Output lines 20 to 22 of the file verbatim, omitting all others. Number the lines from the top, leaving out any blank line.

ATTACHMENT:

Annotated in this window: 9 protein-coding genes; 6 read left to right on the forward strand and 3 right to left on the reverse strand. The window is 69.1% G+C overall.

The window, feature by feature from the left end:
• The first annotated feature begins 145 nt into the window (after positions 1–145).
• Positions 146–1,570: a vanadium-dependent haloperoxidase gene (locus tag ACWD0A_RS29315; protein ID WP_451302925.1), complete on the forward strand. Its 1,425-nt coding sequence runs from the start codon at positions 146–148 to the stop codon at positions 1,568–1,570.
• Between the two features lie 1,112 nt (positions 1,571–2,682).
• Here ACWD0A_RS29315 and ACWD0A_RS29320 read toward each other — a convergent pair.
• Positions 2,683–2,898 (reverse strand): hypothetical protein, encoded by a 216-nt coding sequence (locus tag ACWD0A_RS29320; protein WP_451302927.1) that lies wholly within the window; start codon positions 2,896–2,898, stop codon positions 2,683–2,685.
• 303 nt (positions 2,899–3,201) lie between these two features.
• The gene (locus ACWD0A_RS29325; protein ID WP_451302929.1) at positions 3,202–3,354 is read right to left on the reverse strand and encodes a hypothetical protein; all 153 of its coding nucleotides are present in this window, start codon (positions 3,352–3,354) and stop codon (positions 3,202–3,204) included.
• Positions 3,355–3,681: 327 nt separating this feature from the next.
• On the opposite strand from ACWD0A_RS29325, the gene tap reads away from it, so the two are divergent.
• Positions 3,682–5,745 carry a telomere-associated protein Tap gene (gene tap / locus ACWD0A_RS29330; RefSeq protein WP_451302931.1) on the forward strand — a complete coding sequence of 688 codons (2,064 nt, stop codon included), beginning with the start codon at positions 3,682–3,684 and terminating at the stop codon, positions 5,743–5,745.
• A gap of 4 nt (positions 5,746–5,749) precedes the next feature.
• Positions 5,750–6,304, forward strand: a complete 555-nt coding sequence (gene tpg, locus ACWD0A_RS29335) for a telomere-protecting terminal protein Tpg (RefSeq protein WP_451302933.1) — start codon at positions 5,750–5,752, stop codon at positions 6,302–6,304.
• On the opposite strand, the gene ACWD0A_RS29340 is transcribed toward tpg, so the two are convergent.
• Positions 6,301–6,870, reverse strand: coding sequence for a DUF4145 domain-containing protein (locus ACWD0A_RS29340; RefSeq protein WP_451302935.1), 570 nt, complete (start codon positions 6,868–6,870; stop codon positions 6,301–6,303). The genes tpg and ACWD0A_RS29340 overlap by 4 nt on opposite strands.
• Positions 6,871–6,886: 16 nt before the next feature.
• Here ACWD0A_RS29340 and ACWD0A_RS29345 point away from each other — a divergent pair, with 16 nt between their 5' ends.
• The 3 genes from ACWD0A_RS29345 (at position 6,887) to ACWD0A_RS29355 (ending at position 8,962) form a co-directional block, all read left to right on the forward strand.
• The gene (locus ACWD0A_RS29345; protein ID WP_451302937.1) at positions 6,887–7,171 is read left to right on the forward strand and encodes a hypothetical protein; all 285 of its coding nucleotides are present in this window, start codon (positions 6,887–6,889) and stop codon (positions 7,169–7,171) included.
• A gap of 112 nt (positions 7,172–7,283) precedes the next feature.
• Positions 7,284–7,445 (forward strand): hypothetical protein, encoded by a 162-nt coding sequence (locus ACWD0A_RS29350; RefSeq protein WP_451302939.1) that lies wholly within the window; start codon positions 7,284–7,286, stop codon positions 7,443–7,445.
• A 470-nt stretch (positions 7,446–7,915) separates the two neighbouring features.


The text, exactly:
• The gene (locus ACWD0A_RS29345; protein ID WP_451302937.1) at positions 6,887–7,171 is read left to right on the forward strand and encodes a hypothetical protein; all 285 of its coding nucleotides are present in this window, start codon (positions 6,887–6,889) and stop codon (positions 7,169–7,171) included.
• A gap of 112 nt (positions 7,172–7,283) precedes the next feature.
• Positions 7,284–7,445 (forward strand): hypothetical protein, encoded by a 162-nt coding sequence (locus ACWD0A_RS29350; RefSeq protein WP_451302939.1) that lies wholly within the window; start codon positions 7,284–7,286, stop codon positions 7,443–7,445.